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It remains a controversial subject: headscarves in the workplace. Can you, as an employer, ban headscarves or not? Does personal freedom outweigh an employer’s wish to radiate neutrality? The European Court of Justice recently ruled on this much-discussed piece of clothing. But has this solved the issue?
European Court: headscarves may be banned in the workplace
The ruling followed two separate lawsuits filed by German women who were both suspended for wearing a headscarf at work. One lady worked at a nursery, and wearing clothes or accessories that express religious beliefs is forbidden. The management did not want the children to be influenced by religion. The second case involved a lady who worked at a drugstore. She was also prohibited from wearing a headscarf at work, as the store wanted to radiate neutrality.
The highest judicial body in Europe ruled that if an employer wants to radiate neutrality, banning a headscarf is permitted. The employer must be able to prove that this is essential for the company.
Discrimination or not?
It is not the first time that the Court has addressed the headscarf issue. In 2017, a Belgian woman went to court because she could not wear a headscarf at work. The Court ruled that there was no discrimination in this case as a ban on religious expression was included in the company regulations. If a company has a customer who refuses to be helped by an employee wearing a headscarf, we can see this as discrimination.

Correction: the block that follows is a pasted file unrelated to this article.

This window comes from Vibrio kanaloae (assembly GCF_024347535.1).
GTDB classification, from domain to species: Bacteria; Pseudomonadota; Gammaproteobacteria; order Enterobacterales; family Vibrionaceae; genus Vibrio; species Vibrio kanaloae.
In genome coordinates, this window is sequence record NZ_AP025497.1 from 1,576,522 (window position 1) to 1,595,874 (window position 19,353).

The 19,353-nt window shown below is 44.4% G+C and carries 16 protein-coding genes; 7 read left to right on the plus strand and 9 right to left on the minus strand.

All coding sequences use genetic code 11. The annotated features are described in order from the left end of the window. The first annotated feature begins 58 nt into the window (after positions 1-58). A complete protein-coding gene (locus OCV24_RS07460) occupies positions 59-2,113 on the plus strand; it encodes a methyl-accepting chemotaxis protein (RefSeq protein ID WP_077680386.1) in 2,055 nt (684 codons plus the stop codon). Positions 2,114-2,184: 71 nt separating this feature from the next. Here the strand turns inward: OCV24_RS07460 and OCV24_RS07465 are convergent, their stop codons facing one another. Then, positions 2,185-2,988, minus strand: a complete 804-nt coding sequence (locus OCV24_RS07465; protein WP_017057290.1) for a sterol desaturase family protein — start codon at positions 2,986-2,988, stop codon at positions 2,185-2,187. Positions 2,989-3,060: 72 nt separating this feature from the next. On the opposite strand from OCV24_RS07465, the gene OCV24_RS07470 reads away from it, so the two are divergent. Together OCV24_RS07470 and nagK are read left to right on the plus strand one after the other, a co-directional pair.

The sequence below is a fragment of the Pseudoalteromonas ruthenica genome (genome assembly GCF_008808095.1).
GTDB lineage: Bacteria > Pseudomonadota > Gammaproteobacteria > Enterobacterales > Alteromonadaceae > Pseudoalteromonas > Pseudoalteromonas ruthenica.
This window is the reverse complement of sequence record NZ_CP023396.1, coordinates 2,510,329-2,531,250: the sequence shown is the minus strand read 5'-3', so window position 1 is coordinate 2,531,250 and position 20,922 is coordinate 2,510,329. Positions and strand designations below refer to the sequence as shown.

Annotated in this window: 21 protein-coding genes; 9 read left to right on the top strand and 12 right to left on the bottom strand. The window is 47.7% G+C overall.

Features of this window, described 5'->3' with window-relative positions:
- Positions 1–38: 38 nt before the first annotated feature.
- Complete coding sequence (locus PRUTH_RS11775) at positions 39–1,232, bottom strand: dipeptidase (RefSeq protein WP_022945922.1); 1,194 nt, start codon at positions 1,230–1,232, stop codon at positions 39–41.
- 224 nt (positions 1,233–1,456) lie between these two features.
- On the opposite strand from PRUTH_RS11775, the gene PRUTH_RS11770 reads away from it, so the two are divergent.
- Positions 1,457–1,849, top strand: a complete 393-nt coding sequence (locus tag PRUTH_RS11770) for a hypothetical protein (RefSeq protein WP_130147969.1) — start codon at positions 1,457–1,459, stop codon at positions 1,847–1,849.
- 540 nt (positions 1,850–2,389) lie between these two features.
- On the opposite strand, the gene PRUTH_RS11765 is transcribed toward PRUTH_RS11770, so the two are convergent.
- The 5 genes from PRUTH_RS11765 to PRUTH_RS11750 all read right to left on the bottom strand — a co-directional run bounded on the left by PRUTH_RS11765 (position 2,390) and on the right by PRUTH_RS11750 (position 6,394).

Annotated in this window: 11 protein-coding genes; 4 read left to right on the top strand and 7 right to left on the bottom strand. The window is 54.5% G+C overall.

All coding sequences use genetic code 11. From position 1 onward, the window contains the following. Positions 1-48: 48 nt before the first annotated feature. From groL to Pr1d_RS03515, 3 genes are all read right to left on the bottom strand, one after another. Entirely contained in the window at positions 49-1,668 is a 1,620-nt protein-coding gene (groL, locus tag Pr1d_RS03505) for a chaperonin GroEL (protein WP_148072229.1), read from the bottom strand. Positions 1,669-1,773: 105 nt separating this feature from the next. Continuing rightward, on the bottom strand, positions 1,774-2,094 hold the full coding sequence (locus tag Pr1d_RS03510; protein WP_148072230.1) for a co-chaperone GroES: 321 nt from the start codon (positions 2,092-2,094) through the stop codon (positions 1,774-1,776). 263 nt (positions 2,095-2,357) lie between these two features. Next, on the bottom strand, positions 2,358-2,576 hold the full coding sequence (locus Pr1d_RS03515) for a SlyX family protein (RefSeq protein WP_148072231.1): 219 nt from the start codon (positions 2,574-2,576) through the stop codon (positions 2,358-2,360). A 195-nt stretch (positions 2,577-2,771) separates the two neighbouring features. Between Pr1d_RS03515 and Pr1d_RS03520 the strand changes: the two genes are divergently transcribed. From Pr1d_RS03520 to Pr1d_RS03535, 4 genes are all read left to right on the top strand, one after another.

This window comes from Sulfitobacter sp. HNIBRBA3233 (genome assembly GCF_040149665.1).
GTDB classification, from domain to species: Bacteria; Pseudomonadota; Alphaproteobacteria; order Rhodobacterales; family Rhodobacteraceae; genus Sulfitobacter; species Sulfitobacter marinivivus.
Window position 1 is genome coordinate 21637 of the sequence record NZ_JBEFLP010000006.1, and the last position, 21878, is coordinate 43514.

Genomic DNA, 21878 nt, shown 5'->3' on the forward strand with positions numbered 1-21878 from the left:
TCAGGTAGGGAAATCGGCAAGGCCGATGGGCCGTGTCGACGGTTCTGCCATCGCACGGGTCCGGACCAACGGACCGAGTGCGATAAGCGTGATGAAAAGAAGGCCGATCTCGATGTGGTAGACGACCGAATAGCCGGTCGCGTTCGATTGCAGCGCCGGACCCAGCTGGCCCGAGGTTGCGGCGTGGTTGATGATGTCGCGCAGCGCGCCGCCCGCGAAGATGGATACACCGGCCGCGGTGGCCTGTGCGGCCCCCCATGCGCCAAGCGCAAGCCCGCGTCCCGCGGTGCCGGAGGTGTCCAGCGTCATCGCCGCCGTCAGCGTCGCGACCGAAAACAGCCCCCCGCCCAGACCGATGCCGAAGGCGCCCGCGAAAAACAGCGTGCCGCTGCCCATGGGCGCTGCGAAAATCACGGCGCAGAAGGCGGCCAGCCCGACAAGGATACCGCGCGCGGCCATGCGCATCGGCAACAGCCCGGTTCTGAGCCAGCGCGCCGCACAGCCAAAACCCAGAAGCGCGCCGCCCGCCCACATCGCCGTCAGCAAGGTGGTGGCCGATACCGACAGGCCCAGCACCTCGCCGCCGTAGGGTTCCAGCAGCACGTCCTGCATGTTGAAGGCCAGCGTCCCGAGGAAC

I understand how the Court has described its ruling, but it remains difficult to distinguish between discrimination and non-discrimination. Following the ruling in 2017, I spoke to several Muslim women about their experiences with a headscarf. The interviews showed the headscarf is regularly a stumbling block during job interviews. Some women can barely even get a job. The tricky part is that a potential employer does not have to explain his decision. Of course, when you are in a job you have rights, and your employer must justify his actions. And as we see in both cases listed above, actions can even lead to lawsuits. But the question is whether a neutral appearance is a necessity or simply a company preference. The ruling is, therefore, a guideline, but one with a lot of room for interpretation.